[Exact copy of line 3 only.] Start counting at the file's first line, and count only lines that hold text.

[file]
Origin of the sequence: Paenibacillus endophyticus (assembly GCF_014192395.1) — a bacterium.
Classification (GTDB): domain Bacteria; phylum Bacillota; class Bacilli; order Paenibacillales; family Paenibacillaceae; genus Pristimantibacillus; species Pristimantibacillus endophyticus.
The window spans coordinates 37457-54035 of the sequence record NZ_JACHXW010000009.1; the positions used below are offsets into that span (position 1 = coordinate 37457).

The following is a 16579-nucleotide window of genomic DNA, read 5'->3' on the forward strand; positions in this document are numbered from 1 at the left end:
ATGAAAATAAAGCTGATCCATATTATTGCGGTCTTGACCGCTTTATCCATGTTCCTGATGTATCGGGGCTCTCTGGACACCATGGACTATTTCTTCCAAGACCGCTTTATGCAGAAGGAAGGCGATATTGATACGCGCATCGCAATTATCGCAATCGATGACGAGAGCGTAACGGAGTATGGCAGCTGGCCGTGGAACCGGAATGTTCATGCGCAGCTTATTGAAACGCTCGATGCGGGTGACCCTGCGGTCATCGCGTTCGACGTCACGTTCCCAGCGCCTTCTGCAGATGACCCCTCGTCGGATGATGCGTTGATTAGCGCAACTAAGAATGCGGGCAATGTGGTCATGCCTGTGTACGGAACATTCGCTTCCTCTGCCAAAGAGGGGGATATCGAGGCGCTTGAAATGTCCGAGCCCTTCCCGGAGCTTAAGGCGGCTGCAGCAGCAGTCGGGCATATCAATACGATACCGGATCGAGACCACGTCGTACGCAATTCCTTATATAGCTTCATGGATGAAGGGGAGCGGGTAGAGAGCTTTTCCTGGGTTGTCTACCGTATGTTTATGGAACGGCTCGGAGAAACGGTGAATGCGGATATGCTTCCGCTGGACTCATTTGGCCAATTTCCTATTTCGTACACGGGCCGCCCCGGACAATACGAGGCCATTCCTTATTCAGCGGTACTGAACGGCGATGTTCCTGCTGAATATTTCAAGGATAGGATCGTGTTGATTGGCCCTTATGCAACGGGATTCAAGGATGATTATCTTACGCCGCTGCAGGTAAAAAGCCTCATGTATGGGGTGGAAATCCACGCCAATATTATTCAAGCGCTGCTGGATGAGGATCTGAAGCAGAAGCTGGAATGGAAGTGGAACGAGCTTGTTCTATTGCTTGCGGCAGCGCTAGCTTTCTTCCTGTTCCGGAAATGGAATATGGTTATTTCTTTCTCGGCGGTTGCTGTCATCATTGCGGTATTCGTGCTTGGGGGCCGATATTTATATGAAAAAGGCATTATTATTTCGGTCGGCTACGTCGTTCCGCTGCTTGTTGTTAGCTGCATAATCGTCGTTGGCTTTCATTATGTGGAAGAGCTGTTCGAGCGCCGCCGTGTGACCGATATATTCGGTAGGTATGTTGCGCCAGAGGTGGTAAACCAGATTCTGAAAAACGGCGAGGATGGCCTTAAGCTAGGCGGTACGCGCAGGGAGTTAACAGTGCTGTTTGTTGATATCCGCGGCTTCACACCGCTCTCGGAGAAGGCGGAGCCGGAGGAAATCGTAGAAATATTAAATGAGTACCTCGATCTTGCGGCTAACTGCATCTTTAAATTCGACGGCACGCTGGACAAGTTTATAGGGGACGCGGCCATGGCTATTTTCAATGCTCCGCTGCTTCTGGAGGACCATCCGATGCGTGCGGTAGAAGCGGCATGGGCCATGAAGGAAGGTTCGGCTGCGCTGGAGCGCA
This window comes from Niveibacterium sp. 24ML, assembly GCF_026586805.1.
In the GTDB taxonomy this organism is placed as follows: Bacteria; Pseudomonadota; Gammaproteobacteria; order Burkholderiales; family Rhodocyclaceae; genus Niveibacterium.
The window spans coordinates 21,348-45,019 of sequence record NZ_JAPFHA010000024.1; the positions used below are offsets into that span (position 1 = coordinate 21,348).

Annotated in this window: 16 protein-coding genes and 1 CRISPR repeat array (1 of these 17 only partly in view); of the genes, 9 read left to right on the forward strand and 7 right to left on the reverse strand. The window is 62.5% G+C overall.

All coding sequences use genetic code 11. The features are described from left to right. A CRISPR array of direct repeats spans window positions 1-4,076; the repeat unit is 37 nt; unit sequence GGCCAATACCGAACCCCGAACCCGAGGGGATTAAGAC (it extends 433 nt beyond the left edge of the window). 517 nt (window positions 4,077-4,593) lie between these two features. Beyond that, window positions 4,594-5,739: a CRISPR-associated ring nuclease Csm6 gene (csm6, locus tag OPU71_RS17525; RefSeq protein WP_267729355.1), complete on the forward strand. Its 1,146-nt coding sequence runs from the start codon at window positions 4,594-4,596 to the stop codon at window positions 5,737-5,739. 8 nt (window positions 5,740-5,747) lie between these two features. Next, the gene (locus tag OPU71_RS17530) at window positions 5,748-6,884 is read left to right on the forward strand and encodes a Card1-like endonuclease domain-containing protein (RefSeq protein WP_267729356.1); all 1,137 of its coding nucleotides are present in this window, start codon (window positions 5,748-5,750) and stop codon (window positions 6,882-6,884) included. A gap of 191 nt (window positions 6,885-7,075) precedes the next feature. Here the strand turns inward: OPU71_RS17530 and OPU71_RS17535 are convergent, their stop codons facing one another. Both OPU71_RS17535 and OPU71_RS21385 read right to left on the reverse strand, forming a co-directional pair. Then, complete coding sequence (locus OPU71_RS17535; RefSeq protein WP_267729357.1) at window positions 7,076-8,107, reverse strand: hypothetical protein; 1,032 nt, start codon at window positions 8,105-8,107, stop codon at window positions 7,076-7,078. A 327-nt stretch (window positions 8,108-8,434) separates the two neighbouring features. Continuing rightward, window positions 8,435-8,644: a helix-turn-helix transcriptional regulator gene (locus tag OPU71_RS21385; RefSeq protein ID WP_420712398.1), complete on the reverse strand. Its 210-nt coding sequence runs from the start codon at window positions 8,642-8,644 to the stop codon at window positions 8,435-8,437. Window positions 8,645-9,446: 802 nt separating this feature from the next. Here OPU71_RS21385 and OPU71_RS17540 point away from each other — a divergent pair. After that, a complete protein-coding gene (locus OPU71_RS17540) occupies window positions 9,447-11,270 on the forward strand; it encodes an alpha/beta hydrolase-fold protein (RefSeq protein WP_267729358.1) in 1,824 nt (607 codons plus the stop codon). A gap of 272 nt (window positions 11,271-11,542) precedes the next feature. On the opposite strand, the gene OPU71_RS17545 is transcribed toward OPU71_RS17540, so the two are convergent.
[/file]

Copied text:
The window spans coordinates 37457-54035 of the sequence record NZ_JACHXW010000009.1; the positions used below are offsets into that span (position 1 = coordinate 37457).